Best if we each generate just enough to meet our needs when balanced out with a battery system to draw down in inclement weather. o connections beyond very close neighbors would avoid remote utilities and reduce the inefficiencies of utilities altogether. There are obviously places where populations are concentrated such that larger plants would better; but hopefully not coal and oil polluting plants. Stationary users of fossil fuels should be use natural gas until they go to green power sources since it is easier and cheaper to accomplish. We seem to be headed toward mobile users first, based on the money stream.

  • stationone123

    It depends on the person too. How many traffic lights you get stuck at verse a person with a 100,000k career. A disabled person
    Is likely to be faced with constant clouds, birds dropping stones, strong winds and many other (life defying odds) that would make a frugal living disastrous. I’d look at your lifestyle before spending a dime on solar panels. I’ll just stick with my regular electric company who threatens to shut my power off when my payments are late.

  • WTeel

    I just installed a “plug and play” solar system on my house for $2.89/watt, a 4410 watt system. The payback is calculated at 12 years without the subsidy and 9 years with the federal tax subsidy. Is it worth it? That depends on how you play the economics of the system. If it last 30 years I would say emphatically yes.

    • tftillman

      Did you self install 100%?

    • Epicurus

      I have read they last more than 30 years with some minor loss in productive capacity.

      Where do you buy a plug and play system?

  • Andre Qeen

    you will learn about it on ” i n p l i x . c o m “

  • Bullfrog

    Update on solar quotes in Texas:
    I got two additional quotes for my home, this time for a smaller 5 kW system. Solar City said they no longer install in my area because there aren’t enough subsidies to make it economically feasable, but will call me if/when the situation changes.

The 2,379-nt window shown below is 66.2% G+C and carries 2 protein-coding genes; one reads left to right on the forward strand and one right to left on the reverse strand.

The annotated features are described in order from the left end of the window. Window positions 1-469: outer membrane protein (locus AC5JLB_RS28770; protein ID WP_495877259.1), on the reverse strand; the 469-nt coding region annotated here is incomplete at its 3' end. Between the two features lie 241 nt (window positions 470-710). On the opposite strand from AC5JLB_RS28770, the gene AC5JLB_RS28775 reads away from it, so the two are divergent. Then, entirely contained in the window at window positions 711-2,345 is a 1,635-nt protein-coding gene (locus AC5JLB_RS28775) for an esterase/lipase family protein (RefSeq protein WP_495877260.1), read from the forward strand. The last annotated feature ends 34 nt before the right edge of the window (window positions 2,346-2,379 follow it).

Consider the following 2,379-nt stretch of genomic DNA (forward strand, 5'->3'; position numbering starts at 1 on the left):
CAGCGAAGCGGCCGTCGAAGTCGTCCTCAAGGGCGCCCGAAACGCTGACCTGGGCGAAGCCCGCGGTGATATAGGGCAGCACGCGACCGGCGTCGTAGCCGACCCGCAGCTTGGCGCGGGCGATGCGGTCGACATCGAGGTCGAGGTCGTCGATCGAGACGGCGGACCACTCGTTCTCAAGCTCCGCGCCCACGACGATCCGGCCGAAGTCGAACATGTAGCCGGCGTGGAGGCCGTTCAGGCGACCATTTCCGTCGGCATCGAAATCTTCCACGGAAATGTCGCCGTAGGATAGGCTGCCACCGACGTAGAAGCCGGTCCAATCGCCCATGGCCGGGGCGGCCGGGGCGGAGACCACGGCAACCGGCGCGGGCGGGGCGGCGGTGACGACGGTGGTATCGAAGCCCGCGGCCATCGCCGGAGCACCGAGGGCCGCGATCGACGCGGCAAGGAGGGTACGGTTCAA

The next quote came in at $14,500 for 5KW system after subsidy, with subsidy going to the installer. They said in N Texas with south-facing panels I should expect about 7500 kWHr of power per year. That would provide about half of my annual power consumption and occupy 400 square feet of roof space.

    7500 kWHr at 8 cents per kWHr would save me $600 a year off my utility bill. To recoup the $14,500 installation and 5-year finance cost would take 27.4 years. After including the 30% federal income tax credit then the ROI would be 19 years.

    8 cents per kWHr might go up over time so let’s call it 11 cents per kWHr and a 15-year ROI.

    Bummer. Even with the energy subsidy and the tax credit still can’t make this work. Problem I guess is that cheap energy rates in Texas are hard to compete with.

    • Bob_Wallace

      At 8c/kWh you are way lower than the national average of 12c-13c.

      At $14,500 for 5kW that’s $2.80/watt installed which lower than the national average ($3.74/W – 2nd Qtr 2014 – GMT).

      There’s an article on the site about residential solar reaching parity in all states by 2016(?). It might be that you’ll need to jump in during the latter part of 2016 before the subsidies decline.

      Might want to start sending Christmas cookies to a few installers so that you get a place in line during the 2016 rush…. ;o)

      eta: That’s $2.80 after subsidies. Just caught that. About $4/W before subsidies and a bit higher than national average.

      Might want to use next year to see if you can get your electric use down and reduce the size of the array you would need.

      • Steve Nelson

        Why do you suppose the national average of 12c-13c exists, and it’s not in the 8c-9c region?

        • Bob_Wallace

          Why? Because some grids have a lot of paid up coal, nuclear and hyddro generation that lowers their cost. Other grids have much more expensive sources.

          Do remember that those paid off coal and nuclear plants will not last forever. Even those that are not closed because they can’t compete in the market will eventually wear out and need to be replaced. If all the places that enjoy lower priced electricity were to replace their coal and nuclear plants with new coal and nuclear plants they would have the highest cost electricity in the country.